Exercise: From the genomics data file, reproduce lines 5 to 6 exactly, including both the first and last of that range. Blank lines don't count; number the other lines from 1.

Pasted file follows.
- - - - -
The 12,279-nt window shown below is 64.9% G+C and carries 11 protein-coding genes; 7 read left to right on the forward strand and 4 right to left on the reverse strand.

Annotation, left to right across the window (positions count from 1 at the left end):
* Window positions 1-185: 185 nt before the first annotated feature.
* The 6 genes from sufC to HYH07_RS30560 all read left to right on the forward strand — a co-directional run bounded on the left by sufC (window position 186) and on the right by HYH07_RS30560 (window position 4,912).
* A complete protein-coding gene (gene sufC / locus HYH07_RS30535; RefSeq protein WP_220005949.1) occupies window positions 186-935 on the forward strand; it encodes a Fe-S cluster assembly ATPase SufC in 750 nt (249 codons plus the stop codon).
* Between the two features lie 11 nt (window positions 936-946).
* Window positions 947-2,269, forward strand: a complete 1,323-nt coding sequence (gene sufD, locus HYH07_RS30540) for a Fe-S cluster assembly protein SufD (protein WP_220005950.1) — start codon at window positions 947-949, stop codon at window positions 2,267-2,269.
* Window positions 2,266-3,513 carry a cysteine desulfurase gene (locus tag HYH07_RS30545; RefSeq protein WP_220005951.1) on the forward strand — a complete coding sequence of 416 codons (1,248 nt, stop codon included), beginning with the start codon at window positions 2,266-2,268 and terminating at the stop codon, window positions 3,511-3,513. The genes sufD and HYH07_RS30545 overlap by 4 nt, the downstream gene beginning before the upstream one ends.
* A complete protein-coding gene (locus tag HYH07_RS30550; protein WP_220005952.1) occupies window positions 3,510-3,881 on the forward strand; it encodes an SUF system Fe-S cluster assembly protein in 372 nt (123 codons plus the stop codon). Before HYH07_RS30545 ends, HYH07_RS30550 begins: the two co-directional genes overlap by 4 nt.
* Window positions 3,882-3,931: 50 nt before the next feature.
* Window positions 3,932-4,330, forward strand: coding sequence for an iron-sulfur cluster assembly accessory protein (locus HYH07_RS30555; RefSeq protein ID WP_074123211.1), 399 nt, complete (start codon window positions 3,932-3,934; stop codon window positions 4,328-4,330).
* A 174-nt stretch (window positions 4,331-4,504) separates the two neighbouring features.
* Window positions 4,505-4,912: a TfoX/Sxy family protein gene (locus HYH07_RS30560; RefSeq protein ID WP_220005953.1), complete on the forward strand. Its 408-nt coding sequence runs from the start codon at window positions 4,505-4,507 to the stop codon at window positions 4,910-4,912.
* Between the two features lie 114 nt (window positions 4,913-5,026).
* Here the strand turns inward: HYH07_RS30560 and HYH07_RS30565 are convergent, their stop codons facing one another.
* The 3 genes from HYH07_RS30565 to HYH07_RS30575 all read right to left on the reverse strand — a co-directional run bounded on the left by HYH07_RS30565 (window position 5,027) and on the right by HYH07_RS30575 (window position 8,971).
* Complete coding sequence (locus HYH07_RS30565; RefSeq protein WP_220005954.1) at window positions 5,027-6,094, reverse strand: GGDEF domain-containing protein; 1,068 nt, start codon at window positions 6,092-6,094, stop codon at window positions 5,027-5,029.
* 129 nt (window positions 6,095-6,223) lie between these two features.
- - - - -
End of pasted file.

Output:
* A complete protein-coding gene (gene sufC / locus HYH07_RS30535; RefSeq protein WP_220005949.1) occupies window positions 186-935 on the forward strand; it encodes a Fe-S cluster assembly ATPase SufC in 750 nt (249 codons plus the stop codon).
* Between the two features lie 11 nt (window positions 936-946).